Two children left home alone for a short while one afternoon are visited by a very interesting yet troublesome cat wearing a tall striped hat. The cat succeeds in creating a huge mess in ... See full summary »
The evil Grinch who stole Christmas is back to steal Halloween! It's Grinch night and all over Whoville, a horrible storm has started which gives the Grinch a chance to have some fun. But ... See full summary »
The Cat in the Hat is all set for a lovely picnic, but the evil Grinch changes his plans by inventing a contraption that captures noise and makes it sound ferrocious. The Cat has to save ... See full summary »
Horton the elephant agrees to watch over lazy Maisie bird's egg while she vacations. Much later, after standing (and sitting) guard 100-percent faith-fully through rain and snow, Horton and... See full summary »
Garfield has one spooktacular adventure on the Eve of All Saints. He fashions himself a pirate costume then takes Odie out trick-or-treating to ensure extra candy. But when attempting to ... See full summary »
In this story, Horton discovers there is a microscopic community of intelligent beings called the Who's living on a plant that only he can hear. Recognising the dangers they face, he resolves to keep them safe. However, the other animals around him think Horton has gone crazy thinking that there are such beings. They resolve to take action for his own good and Horton and The Who must struggle against these impossible odds to prevent a tragedy. Written by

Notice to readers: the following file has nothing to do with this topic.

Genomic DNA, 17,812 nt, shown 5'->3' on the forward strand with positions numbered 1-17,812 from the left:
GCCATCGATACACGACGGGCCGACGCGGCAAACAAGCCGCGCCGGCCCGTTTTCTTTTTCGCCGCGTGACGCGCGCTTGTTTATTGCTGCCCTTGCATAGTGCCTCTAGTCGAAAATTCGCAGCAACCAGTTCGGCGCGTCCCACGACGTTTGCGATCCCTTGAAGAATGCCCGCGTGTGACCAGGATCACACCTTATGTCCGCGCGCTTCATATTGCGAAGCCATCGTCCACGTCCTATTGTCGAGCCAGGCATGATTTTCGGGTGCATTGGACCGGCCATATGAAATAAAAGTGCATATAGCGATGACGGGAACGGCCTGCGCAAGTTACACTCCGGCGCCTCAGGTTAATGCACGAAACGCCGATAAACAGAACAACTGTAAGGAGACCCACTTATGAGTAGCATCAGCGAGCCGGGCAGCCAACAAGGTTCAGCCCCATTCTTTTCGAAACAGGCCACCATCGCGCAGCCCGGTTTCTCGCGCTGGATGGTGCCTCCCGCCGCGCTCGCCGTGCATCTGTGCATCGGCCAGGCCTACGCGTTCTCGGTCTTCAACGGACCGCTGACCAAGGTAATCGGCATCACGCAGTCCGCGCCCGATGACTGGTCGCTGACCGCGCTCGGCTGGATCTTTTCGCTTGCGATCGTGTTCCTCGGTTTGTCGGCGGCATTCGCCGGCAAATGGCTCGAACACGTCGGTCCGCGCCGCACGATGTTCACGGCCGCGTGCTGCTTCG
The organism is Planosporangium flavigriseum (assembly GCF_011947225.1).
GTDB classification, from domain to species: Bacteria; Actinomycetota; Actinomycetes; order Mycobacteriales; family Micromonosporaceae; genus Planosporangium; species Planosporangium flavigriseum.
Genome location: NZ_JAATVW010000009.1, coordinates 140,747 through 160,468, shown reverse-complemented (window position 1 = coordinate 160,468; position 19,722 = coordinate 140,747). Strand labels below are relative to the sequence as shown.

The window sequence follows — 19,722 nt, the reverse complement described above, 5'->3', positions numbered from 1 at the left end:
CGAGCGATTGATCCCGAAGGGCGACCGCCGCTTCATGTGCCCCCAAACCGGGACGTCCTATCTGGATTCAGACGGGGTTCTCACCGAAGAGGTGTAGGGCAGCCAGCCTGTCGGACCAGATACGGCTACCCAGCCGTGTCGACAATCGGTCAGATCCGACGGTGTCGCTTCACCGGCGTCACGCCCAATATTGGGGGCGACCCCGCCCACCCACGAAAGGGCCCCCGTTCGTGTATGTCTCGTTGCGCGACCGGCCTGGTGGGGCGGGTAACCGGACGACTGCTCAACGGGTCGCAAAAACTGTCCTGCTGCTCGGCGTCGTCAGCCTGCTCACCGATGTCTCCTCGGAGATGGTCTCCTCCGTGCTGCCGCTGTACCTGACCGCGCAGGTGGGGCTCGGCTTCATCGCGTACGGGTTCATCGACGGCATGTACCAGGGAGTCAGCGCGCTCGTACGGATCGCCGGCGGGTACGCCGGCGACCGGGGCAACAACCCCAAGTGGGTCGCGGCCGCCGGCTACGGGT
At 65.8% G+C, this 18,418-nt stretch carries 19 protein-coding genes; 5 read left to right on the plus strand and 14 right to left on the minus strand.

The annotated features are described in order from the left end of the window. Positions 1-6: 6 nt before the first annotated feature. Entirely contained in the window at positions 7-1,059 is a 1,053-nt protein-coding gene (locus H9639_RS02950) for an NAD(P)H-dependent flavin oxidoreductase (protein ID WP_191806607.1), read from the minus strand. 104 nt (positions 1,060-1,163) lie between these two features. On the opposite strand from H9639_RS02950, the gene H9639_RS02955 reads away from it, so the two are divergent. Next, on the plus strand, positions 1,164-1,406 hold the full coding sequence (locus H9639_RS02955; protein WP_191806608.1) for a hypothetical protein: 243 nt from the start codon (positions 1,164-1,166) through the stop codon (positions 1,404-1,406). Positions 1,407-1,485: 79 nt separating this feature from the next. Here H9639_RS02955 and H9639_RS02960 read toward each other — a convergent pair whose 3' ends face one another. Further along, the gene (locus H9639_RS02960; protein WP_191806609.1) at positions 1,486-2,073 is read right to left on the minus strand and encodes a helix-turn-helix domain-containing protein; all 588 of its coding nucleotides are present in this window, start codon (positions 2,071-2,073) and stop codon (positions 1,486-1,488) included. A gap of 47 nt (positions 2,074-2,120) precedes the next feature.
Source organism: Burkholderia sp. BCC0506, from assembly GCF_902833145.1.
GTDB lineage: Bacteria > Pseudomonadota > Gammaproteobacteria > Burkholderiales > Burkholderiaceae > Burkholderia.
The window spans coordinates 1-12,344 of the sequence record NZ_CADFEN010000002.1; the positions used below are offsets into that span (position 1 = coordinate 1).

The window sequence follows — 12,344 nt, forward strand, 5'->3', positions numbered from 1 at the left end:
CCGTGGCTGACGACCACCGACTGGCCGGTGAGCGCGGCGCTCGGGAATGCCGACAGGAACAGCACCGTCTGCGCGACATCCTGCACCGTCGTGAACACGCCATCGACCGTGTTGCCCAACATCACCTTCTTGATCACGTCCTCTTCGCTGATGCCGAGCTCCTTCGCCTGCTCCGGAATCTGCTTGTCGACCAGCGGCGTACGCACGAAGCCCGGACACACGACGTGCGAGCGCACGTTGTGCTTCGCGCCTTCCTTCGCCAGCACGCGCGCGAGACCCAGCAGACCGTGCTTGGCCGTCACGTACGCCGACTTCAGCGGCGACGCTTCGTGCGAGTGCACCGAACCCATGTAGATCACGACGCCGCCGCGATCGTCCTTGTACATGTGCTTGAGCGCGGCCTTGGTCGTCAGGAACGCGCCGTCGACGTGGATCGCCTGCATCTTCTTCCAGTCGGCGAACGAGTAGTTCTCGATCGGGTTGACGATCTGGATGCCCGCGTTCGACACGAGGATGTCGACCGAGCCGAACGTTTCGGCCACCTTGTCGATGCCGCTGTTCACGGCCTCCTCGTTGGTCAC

Kenneth Chisholm <firstname.lastname@example.org>
Chuck Jones and Theodore Geisel teamed up to produce the animated adaptation of Geisel's classic Horton Hears a Who! (why does the title always end in an exclamation mark?), as they did earlier for How the Grinch Stole Christmas! Horton's story is just as good as the Grinch's, with wonderful animation by Jones, and excellent lyrics by Dr. Suess (aka Geisel). Horton Hears a Who! has a moral: a BIG one. It deals with the concept of free speech, and how no one should believe they are the center of the universe and are the ones that REALLY matter, let alone that there is no one else at all. Both Dr. Hoovey and Horton are condemned as quacks just because they are not, like the rest of the community, self-centered morons. This in itself is a wonderful short story. But if you combine it with excellent lyrics and unbeatable animation, you have captured the essence of Horton Hears a Who! What really baffles me is that this masterpiece is so unappreciated as to be mentioned in a four-line paragraph at the back of a video with The Grinch as the feature. This "supplement" is just as good as How the Grinch Stole Christmas!
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